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My last post was about thinking and feeling deeply before acting. A friend pointed out that this would lead to people acting in their usual ways, and this could be a problem. I entirely agree.

For instance,
bureaucracy doesn’t deal with complexity; when it comes across a complex problem the tendency is to add another category.
Management may not respect people; so we tweak the particular system of management or advise the manager.
We don’t like a political result so pursue the usual political and lobbying strategies.
We don’t like how a relationship is going, so do more of the way we have been relating (being emotional or unemotional, analytical or not thought out and so on).

Sometimes the way we do what we do can be a problem (sometimes a very big problem).


What to do?
I’d like to put it this way. Instead of thinking deeply, feeling deeply and then acting: think deeply, feel deeply, then act with thoughtfulness and feeling.

What does this mean in practise? It can mean lots of different things. [click to continue…]



People are feeling traumatised by the US election, and not just in the US. It is unclear what the newly elected government will do; and the uncertainty doesn’t help deal with the trauma.


What to do?

My last post is on dealing with the feelings. In summary, feel the feelings and then do the first thing you can, however small.


Longer Term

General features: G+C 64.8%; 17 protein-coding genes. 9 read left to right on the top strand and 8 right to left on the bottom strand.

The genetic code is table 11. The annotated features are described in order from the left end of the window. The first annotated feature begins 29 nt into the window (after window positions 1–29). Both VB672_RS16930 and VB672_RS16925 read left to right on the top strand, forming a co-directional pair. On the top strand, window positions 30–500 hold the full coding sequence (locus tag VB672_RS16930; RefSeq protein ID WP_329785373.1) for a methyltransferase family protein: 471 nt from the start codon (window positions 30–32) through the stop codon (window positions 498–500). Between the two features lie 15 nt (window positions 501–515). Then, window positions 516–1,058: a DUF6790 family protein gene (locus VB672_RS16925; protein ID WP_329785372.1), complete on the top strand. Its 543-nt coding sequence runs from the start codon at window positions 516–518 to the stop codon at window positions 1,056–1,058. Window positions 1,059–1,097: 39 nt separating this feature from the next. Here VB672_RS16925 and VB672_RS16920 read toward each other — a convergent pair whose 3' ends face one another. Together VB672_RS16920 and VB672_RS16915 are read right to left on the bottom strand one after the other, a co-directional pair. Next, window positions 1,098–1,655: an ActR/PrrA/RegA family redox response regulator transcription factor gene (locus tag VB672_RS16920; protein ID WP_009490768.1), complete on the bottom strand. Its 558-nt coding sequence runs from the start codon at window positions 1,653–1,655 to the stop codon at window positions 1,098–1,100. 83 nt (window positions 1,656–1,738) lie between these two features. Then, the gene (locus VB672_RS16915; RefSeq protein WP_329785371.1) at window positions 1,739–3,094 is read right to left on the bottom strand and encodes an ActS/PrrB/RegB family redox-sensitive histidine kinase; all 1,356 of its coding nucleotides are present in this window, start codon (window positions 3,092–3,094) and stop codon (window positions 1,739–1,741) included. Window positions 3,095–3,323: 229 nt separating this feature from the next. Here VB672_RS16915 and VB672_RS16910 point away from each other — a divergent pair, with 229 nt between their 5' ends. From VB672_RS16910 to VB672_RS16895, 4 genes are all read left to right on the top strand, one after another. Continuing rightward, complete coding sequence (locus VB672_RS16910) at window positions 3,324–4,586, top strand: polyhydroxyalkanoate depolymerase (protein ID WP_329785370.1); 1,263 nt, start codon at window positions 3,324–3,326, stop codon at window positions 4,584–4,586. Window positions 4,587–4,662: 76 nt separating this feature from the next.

I think people of all political persuasions are feeling that there are long-term problems and that the solutions are going to take a while to implement too.


Think Globally, Act Locally
Some of you may be as old as me (it’s possible some are even older); if so you may remember the slogan, “think globally, act locally”. I think it packs a lot of wisdom into few words.

And it needs updating. The global thinking has been done. We know there is enough for all to thrive. We know how to live sustainably on our planet. And the local action is happening too. There are many tiny groups in local areas, and some with international organisation too.

So the title of this post is my updating of, ‘think globally, act locally’. There are three parts: think deeply, feel deeply, and act now.


Feel Deeply
Let’s start with the feelings. This is usually what happens first for us – the feelings come up, we are alerted to something going on, and then we think about the what and why.

Feeling deeply begins with feeling what we’re feeling. At first not judging the feelings, or acknowledging the judgements of them.  It may turn out that the feelings aren’t realistic or flat out wrong – but to move through them, you need to feel them. Feelings aren’t thoughts, they aren’t rational and they’re not meant to be. (And you aren’t meant to act automatically on them any more than on your thoughts – which might also be unrealistic and flat out wrong.)

Feeling deeply may then mean moving to deeper feelings (though they may not be as intense. They may be more or less intense than the immediate feelings.). It may be that under outrage lies vulnerability; under fear lies indignation or outrage; under cynicism lies disenchantment. You won’t know whether there are deeper feelings until you listen to the immediate ones.

This will take time and if you can get support this will help. If you have people who can listen, this will make it easier. It may help to be able to speak to people who share your feelings – if you can listen to each other. It won’t if the feelings are avoided and it is a ‘shared judgement circle’.

Gradually you can come to a sense of what your deepest values are.


Think Deeply
What’s the problem? And how do we fix it?

During emergencies people often deal with the situation with efficiency and grace. And the shock sets in a little after the emergency is over. With bigger less immediate things, it is harder.